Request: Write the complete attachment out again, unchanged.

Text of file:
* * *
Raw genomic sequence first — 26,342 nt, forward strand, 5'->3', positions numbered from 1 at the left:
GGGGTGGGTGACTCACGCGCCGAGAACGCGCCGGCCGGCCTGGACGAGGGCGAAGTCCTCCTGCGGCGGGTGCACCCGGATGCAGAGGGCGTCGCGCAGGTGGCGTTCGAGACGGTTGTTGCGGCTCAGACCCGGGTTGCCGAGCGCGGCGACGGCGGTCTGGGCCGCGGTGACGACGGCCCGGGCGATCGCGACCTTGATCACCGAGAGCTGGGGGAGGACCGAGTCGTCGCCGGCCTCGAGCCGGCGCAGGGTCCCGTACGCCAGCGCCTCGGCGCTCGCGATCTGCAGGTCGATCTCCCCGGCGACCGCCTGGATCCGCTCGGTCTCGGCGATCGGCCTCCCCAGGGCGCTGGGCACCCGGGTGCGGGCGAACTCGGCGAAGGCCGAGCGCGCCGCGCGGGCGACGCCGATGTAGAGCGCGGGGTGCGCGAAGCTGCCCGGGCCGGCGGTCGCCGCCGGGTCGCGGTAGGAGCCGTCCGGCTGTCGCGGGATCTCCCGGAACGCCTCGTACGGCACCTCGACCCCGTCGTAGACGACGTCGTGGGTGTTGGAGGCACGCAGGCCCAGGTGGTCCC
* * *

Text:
Raw genomic sequence first — 26,342 nt, forward strand, 5'->3', positions numbered from 1 at the left:
GGGGTGGGTGACTCACGCGCCGAGAACGCGCCGGCCGGCCTGGACGAGGGCGAAGTCCTCCTGCGGCGGGTGCACCCGGATGCAGAGGGCGTCGCGCAGGTGGCGTTCGAGACGGTTGTTGCGGCTCAGACCCGGGTTGCCGAGCGCGGCGACGGCGGTCTGGGCCGCGGTGACGACGGCCCGGGCGATCGCGACCTTGATCACCGAGAGCTGGGGGAGGACCGAGTCGTCGCCGGCCTCGAGCCGGCGCAGGGTCCCGTACGCCAGCGCCTCGGCGCTCGCGATCTGCAGGTCGATCTCCCCGGCGACCGCCTGGATCCGCTCGGTCTCGGCGATCGGCCTCCCCAGGGCGCTGGGCACCCGGGTGCGGGCGAACTCGGCGAAGGCCGAGCGCGCCGCGCGGGCGACGCCGATGTAGAGCGCGGGGTGCGCGAAGCTGCCCGGGCCGGCGGTCGCCGCCGGGTCGCGGTAGGAGCCGTCCGGCTGTCGCGGGATCTCCCGGAACGCCTCGTACGGCACCTCGACCCCGTCGTAGACGACGTCGTGGGTGTTGGAGGCACGCAGGCCCAGGTGGTCCC